IPR Reply Briefs: Drawing the Line Between “Responsive” and “New”

Ericsson Inc. v. Intellectual Ventures I LLC, Fed. Cir. (Aug. 27, 2018)

37 C.F.R. § 42.23(b) limits a petitioner’s inter partes review (“IPR”) reply papers to arguments raised by the patent owner in its opposition. Under this rule, a petitioner cannot assert new invalidity arguments, cite previously unidentified parts of a prior art reference, or introduce new evidence such as a new prior art reference. The line between this and what is merely responsive, however, can be blurry. The Federal Circuit’s recent decision in Ericsson sheds some light on this line.

By way of background, Ericsson petitioned for an IPR of an Intellectual Ventures patent relating to interleaving communication data packets. Specifically, the patent disclosed a way of rearranging data bits across multiple packets to protect against communication errors. The Board instituted review on certain independent claims that were limited to “encoding” generally but that were not limited to “interleaving” in particular. For those independent claims, the Board held that it would not require “encoding” to be limited to “interleaving,” and, thus, Ericsson had a reasonable likelihood of success given that the prior art disclosed encoding generally. The Board declined, however, to review those remaining claims that were expressly limited to “interleaving” (or “packets are interleaved together”). Critical to this decision was the Board’s holding that, under the broadest reasonable interpretation standard for claim construction, these latter terms “require interleaving portions from each of the packets in the packet block together, but not interleaving within a packet.” Opinion, at 7.  The board held that the prior art did not have interleaving under this construction.

In its subsequent Response papers, Intellectual Ventures argued that the Phillips standard for claim construction applied and that, under it, the claims subject to review should be construed to require interleaving packets together. In its Reply, Ericsson argued that a person of skill in the art would have found interleaving packets together obvious based on the prior art. In its Final Written Decision, the Board did an about-face from its decision to institute review, finding that under the Phillips standard the claims upon which it had instituted review required interleaving packets together. It then held that Ericsson failed to prove the challenged claims obvious. In so holding, the Board rejected Ericsson’s argument as beyond the proper scope of a reply under 37 C.F.R. § 42.23(b), for failure to raise its arguments in its Petition.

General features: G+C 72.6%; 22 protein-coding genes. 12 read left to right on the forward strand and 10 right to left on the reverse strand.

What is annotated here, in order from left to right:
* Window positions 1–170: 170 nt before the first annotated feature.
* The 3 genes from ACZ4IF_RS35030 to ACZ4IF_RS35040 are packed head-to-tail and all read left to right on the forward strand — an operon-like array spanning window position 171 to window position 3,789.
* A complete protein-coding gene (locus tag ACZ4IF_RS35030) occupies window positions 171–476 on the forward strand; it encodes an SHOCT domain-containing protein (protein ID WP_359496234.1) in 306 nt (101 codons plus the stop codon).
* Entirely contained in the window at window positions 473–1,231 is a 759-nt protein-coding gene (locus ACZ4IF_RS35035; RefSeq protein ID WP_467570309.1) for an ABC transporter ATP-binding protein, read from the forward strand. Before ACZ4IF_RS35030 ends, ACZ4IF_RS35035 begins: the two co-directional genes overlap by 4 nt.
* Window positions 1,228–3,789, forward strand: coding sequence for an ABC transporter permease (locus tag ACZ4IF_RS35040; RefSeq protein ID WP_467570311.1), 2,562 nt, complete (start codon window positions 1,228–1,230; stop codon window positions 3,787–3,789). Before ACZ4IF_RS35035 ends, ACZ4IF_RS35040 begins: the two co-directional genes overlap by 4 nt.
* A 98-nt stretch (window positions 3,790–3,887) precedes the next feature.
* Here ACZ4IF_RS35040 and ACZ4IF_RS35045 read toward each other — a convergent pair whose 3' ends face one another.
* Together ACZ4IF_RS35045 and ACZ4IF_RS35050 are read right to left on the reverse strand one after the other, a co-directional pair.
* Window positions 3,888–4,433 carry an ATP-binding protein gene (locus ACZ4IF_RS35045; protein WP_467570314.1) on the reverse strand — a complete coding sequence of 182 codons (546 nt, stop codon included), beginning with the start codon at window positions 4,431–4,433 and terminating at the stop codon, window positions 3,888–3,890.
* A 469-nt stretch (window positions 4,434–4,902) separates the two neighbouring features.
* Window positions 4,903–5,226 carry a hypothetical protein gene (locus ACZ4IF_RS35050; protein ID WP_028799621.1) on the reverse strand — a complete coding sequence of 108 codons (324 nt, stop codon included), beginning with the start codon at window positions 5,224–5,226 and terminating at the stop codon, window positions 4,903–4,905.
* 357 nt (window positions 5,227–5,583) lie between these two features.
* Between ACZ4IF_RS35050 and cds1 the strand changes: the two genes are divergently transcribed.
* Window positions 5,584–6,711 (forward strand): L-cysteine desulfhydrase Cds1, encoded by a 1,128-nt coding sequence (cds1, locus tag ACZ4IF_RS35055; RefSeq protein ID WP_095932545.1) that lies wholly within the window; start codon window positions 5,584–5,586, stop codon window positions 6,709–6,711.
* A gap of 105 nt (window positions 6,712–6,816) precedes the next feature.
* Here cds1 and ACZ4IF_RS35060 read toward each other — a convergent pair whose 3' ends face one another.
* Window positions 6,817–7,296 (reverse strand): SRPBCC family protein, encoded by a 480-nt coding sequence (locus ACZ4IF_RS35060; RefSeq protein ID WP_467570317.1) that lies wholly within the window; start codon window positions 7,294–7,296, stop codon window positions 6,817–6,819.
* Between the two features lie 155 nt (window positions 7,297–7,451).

The Federal Circuit reversed. According to the Federal Circuit, the “Board’s error was parsing Ericsson’s arguments on reply with too fine of a filter.” Opinion, at 11.  Foremost, “[g]iven the acknowledgement in the patent that interleaving was known in the art, Ericsson was entitled to argue on reply that the distinction in the specific type of interleaving [in the prior art] and the [patent at issue] would have been insubstantial. . . .” Id. The court found this error “exacerbated by the fact that the significance of interleaving arose after the Petition was filed, in that the Board adopted a different construction of the ‘encoding’ terms after the Petition instituting inter partes review was granted.” Id. If anything, the Court held, Ericsson should have been given an opportunity to respond to the Board’s new, post-institution construction. See 5 U.S.C. § 554(b)(3), (c). “[T]he Board revisited its approach to the claims . . . and Ericsson likewise deserved an opportunity to do the same.” Opinion, at 12.

Ericsson highlights an issue that has bedeviled courts for as long as there have been waive rules: that is, when is a reply argument new and when is it merely responsive? Under Ericsson, that line is a little clearer in the IPR context, highlighting that where one “does not identify a previously unidentified piece of prior art to make a meaningfully distinct contention, but instead expands the same argument made in its Petition,” id., there is unlikely to be a failure to comply with 37 C.F.R. § 42.23(b).